My Mother’s Cartridge Box Needlepoint Rug

My Mother needlepointed a 6′ x 8′ rug consisting of 85 antique single shot rifle cartridge boxes.

Scroll down for my Dad’s story about it.

My name is Roy, Jr.- husband, father, grandfather, retired doctor, history fanatic. I am a collector of stories and things, ranging from old engines to tools to guns. Leading up to the rug began when I was collecting American Single Shot Rifles and attending lots of gun shows. These rifles are a rather unique type of rifle in that they were almost exclusively used for competition and were usually the top of the line from the manufacturer and were often custom made if not customized in some manner for long range competition. The loading tools for loading the cartridges were as fascinating and unique as the rifles so that came next. Well if one has loading tools one must also have the cartridge to load and in the process of accumulating both loading tools and cartridges it so happened that finding the cartridges in the box seemed to be the only way to go. So boxed cartridges it was. After a while and after accumulating the boxed cartridges it became apparent that the cartridge box was a work of art in itself. At that time, between 1870 and 1900, the firearms and cartridge manufacturing industry was highly competitive and advertising was very artful. So in order to attract customers, the manufacturer created boxes with vivid colors and designs and pictures depicting both hunting and rifle competition scenes. And catchy slogans and phrases touting their products began to appear. Looking at and admiring these boxes on a large scale we began discussing how we might produce something to really exhibit how fine they were and how they might be displayed. Displaying loaded cartridge boxes is very cumbersome because of the weight and fragility of the boxes. Sally was needle pointing very actively
at the time and she suggested that a needlepoint rug might be the solution so we began trying to figure out how that might be done and what size could be comfortably done by hand.

Our limitations were the width of the needlepoint frame (30 in wide) which we constructed from mop handles to get the width that she could hold comfortably and the length that could be wound on one end of the frame before it became too heavy to hold. The end product is two 30 inch sections sewn together by 70 in long.

Next was to design how the boxes were to fit together within the given measurements. Individual boxes were laid together on the floor in random patterns until all those we had chosen would fill the area of the rug.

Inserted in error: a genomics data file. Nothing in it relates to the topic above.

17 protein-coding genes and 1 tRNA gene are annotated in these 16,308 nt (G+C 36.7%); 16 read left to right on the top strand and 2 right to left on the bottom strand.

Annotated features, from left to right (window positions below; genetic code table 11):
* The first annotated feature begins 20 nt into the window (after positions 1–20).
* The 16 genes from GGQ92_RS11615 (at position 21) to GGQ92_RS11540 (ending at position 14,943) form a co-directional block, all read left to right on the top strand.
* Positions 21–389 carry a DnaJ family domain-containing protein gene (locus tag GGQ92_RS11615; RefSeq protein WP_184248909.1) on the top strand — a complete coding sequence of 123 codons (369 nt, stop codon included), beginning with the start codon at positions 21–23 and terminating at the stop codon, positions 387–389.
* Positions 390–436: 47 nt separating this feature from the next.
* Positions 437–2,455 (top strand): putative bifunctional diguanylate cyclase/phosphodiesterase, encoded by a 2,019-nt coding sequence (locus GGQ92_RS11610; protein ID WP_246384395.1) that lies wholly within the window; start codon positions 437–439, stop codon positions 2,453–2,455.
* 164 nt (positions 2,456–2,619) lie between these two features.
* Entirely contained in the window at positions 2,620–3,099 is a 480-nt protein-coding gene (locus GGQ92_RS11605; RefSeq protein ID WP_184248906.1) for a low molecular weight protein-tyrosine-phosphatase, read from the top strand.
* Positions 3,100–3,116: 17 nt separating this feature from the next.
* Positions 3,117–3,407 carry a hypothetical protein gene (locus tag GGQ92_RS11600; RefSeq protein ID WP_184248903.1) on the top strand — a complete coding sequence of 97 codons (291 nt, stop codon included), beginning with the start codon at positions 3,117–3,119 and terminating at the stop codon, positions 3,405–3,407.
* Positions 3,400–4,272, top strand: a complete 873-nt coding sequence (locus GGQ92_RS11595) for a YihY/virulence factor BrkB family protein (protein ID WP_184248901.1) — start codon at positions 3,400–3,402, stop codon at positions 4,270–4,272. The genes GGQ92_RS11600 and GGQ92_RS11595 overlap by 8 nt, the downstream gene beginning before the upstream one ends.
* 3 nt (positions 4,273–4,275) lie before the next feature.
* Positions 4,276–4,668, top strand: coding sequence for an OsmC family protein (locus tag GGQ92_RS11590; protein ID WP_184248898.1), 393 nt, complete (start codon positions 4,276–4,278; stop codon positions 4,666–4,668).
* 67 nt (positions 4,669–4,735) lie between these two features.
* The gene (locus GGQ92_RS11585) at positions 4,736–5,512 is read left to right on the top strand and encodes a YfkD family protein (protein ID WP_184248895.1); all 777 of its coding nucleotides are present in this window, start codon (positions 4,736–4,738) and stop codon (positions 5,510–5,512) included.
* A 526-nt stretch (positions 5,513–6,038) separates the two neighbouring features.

Boxes were moved and rearranged in order to find suitable color patterns and sizes to fit next to each other in order not to have all the same color or size in one area. Boxes with the most vivid
colors, patterns and designs were chosen for highlights and interesting figures. After this was done a preliminary sketch was made showing the exact placement and size of each box so that it could be reproduced after the boxes were removed. This resulted in having a pattern of the rug with all the boxes in place.

The hurdle facing us next was how to exactly reproduce the box on paper so that a needlepoint pattern could be made. Our first try for was for me to measure and copy by hand but this was slow, frustrating and inaccurate when attempting to reproduce figures or scenes. Then, voila, Sally suggested an overhead projector. This was a lifesaver and worked perfectly. The box was projected onto a piece of paper on the wall to coincide with the exact measurement of the image on the rug. The projected image was then copied exactly in its entirety. Colors were noted at the time on the image but final colors were determined from the original box itself. While each box was being done Sally had it by her side at all times and would take the box with her to match the yarn to the original colors.

Then the work began. Stitching as she had the time, especially while traveling to and from gun shows, while at the show and whenever time permitted at home. Funny incidents occurred during all this time too. Sally discovered that from time to time when she was not around Todd would take it upon himself to do a few stitches to see if she could tell the difference. He finally slipped up and was caught. Did a nice job though.On another occasion, as we drove into a service station a car pulled in behind us and a man walked up to Sally’s window and said  ” Would you mind telling us what you’re doing? We’ve been following you for about 50 miles and we can’t figure out what all that twisting, turning and shifting that you are doing is all about”. Sally told him she was making a rug and he said “a rug?”. She then explained how and what all the machinations were about and all he could do was shake his head. Many hours were spent in needlepoint stores and yarn shops in order to find the correct colors.

This went on for 2 years from 1974 to 1976 and is truly a labor of love. Considering the surface area it required some 2,000,000 stitches to complete. Strangely enough, she says the most difficult part was joining the two halves because of the thickness of the material. We have spent many hours admiring its beauty and uniqueness and hope that others may appreciate it as well.